Investors Join Scatec Solar to Build 100mw Project In Jigawa
By Dipo Olowookere
Scatec Solar said it has signed a Joint Development Agreement (JDA) with Africa50, an African Infrastructure Fund sponsored by the African Development Bank (AfDB) and more than 20 African States and Norfund (the Norwegian Investment Fund for Development Countries), securing investment into the 100 MW (DC) Nova Scotia Power plant located in Dutse, Jigawa State.
The project has the potential to significantly contribute to the plan of the government to attract $2 billion of investments into the state and implement President Muhammadu Buhari’s plans to provide jobs and economic opportunities especially for the nation’s youth.
The signing ceremony of the JDA was held in the presence of Børge Brende, the visiting Norwegian Foreign Minister, Barrister Ibrahim Hassan Hadejia, Deputy Governor of Jigawa State, as well as officials from the Nigerian Bulk Electricity Trading among others.
“New local power generation capacity is a key element to attract sizeable investment into the State and region, especially into new industries such as light manufacturing and agricultural processing,” the Deputy Governor said.
“The formation of this consortium is a strong symbol of the Norwegian and Nigerian commitment to invest in clean energy in Nigeria. With the Government of Norway taking a direct investment role through Norfund, significant regional and Nigerian ownership through Africa50, and the track-record of Scatec Solar, this offers one of the most solid partnerships for solar PV projects globally,” said Executive Vice President Terje Pilskog who signed the JDA on behalf of Scatec Solar.
“I am pleased that Africa50 is already making its first investment, which fits in squarely with our priority to light up and power Africa,” said Dr. Akinwumi Adesina, President of the African Development Bank (AfDB) and Chairman of Africa50’s Board of Directors. Africa50 has been created by African governments, including Nigeria, the African Development Bank and institutional investors to mobilize private sector for funding infrastructure projects in Africa. Alain Ebobisse, Africa50’s CEO noted: “Access to reliable energy is one of the most critical needs in Africa, including in Nigeria, where it is a government priority. I look forward to deepening the relationship with the authorities of Nigeria, one of our key shareholder countries, and to supporting more projects in this and other infrastructure sectors.”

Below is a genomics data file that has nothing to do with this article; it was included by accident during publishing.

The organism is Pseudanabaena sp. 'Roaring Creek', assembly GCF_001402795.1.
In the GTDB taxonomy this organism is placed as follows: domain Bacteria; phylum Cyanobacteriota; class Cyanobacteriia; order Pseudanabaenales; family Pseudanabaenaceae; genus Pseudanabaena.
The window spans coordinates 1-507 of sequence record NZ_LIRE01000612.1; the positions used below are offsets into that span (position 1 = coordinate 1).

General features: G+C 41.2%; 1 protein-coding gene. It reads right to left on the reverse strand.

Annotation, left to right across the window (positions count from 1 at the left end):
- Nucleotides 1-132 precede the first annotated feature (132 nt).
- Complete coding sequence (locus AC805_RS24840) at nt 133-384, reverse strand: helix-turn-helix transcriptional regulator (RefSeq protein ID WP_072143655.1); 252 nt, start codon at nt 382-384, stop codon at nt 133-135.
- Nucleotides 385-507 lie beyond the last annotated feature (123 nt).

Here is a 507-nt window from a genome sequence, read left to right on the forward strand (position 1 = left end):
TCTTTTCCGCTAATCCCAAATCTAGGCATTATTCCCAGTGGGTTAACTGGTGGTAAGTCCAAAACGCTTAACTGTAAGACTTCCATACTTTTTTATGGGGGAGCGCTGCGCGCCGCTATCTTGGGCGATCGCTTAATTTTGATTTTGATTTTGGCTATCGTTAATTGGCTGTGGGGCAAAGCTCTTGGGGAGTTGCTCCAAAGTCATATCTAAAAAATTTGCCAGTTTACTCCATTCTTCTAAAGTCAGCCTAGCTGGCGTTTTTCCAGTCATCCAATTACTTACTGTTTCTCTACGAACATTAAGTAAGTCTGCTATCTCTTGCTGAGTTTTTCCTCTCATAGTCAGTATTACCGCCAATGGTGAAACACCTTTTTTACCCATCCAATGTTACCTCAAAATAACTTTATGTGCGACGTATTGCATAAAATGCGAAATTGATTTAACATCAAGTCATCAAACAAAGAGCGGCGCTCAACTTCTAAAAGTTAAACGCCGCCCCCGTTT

Apart from the three equity investors, the American Overseas Private Investment Corporation (OPIC), Islamic Development Bank and the African Development Bank are expected to be senior debt providers for the project. International Finance institutions say the key to successful investment is the Nigerian state’s issue of project documents that provides necessary investor confidence and the formulation of a clear roadmap to sustainability in the energy sector.
With an estimated investment of USD 150 million, a production of 200,000 MWh of electricity per year and 120,000 tons of CO2 emissions avoided annually, the Nova Scotia solar plant will help Nigeria rapidly increase its generation capacity, provide economic opportunities, fight desertification caused by climate change, and contribute to fulfilling Nigerian President Muhammadu Buhari’s commitments to develop renewable energy as part of the Paris Climate Change Agreement.
In July, the Nova Scotia project signed a 20-year PPA with Nigerian Bulk Electricity Trading (NBET). Located on 200 hectares of land, the project has strong fundamentals with high solar resources and direct access to the transmission grid through a simple connection route. The consortium will continue to work with CDIL, a Canadian renewable energy development company focused on Africa, and BPS, a Nigerian strategic consulting, to move the project from “pipeline” and achieve financial close in 2017 and commercial operations in 2018.
Nigeria is Africa’s largest and the world’s 26th biggest economy. With Nigeria’s per capita electricity consumption at 155 kwh, one of the lowest in the world, there is a huge need to increase power production in order to expand and diversify the Nigerian economy.
Dangote Says N300bn Bond Listing Reflects Nigerian Capital Market Depth
By Aduragbemi Omiyale
The listing of Dangote Industries Limited’s N300 billion series 1 and 2 bonds on the Nigerian Exchange (NGX) Limited has been described as an indicator of the depth of the Nigerian capital market.
The Group Chief Executive Officer of the conglomerates, Mr Olakunle Alake, said this on Wednesday when a closing gong ceremony was held to celebrate the completion of the listing of the corporate debt instrument on the local stock exchange.
Mr Alake, represented by the Group Chief Finance Officer, Mr Mustapha Ibrahim, said, “We are pleased to have showcased the depth and liquidity of the domestic capital market whilst we reflect the strong quality of the issuer, despite the current global market realities.”